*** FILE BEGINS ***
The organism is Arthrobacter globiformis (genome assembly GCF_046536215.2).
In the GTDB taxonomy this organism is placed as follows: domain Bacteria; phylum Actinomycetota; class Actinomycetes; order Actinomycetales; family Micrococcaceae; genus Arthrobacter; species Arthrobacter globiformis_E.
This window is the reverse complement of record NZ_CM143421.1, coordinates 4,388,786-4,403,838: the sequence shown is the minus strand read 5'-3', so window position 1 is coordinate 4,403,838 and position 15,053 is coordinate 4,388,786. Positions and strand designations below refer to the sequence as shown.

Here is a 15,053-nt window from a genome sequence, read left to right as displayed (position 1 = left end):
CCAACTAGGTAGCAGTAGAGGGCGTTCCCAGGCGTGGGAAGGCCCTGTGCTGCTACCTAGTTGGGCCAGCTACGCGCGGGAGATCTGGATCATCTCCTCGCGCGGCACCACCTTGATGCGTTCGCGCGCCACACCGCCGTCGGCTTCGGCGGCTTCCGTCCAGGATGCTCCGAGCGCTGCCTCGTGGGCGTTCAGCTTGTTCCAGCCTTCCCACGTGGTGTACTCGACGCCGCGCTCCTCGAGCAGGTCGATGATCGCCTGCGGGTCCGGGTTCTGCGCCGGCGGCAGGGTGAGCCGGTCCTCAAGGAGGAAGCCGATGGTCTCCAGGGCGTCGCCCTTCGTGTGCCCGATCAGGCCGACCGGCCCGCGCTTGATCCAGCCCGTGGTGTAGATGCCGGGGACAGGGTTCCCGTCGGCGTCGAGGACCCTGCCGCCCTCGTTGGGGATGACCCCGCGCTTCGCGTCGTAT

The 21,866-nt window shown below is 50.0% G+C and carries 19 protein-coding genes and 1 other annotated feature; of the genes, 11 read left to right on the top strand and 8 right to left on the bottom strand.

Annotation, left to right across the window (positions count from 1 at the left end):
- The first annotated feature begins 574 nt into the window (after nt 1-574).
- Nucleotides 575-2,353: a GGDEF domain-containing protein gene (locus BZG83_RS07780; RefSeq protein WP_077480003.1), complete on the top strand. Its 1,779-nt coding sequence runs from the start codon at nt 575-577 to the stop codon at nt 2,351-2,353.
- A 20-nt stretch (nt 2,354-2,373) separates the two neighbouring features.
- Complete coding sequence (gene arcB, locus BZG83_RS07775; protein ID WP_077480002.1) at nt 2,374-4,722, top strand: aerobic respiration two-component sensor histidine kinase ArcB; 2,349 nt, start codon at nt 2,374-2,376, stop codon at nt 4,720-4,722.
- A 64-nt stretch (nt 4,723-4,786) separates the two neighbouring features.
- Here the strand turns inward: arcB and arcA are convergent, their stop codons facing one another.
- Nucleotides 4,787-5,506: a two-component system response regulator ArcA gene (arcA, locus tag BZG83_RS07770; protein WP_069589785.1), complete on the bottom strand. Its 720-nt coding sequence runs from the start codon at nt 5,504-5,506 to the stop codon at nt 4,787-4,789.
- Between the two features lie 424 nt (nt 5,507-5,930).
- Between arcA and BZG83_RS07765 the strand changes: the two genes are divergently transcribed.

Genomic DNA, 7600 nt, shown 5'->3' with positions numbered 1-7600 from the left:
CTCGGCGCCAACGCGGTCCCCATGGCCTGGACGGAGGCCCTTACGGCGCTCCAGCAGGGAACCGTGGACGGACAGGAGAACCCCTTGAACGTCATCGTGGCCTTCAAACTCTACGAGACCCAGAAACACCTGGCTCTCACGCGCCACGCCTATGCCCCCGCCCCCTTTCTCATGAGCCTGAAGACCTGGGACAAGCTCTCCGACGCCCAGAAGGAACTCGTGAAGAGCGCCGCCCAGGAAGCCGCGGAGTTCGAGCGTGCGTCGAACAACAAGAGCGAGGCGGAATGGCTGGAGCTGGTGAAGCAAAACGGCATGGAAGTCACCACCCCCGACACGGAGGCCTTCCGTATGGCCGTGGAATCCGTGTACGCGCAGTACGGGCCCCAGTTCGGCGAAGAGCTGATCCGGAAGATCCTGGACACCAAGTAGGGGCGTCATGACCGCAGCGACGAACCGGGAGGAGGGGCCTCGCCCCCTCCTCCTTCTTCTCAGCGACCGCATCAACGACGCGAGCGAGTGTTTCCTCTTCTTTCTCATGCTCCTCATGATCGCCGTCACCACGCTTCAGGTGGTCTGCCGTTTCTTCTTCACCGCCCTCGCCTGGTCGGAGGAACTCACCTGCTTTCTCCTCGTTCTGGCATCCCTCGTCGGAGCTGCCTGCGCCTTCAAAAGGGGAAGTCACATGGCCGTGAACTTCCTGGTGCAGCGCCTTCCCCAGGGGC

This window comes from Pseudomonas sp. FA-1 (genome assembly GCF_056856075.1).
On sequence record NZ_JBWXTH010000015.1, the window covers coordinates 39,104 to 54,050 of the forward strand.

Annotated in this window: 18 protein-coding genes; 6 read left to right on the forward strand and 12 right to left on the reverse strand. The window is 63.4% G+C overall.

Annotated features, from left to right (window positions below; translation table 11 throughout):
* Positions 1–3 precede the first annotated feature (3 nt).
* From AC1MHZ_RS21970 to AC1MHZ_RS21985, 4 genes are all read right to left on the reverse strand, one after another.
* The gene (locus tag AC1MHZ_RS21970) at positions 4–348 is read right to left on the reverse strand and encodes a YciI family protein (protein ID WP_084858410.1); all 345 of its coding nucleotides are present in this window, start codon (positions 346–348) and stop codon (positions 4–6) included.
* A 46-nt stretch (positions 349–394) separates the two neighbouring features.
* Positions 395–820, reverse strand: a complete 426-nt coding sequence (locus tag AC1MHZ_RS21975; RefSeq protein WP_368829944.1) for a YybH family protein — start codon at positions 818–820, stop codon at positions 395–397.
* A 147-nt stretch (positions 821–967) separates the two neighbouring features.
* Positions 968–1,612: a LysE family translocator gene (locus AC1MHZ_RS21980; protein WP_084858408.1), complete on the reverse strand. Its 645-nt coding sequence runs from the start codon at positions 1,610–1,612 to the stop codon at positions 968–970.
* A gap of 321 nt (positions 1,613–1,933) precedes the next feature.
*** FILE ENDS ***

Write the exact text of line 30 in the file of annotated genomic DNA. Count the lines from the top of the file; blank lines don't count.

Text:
* A gap of 321 nt (positions 1,613–1,933) precedes the next feature.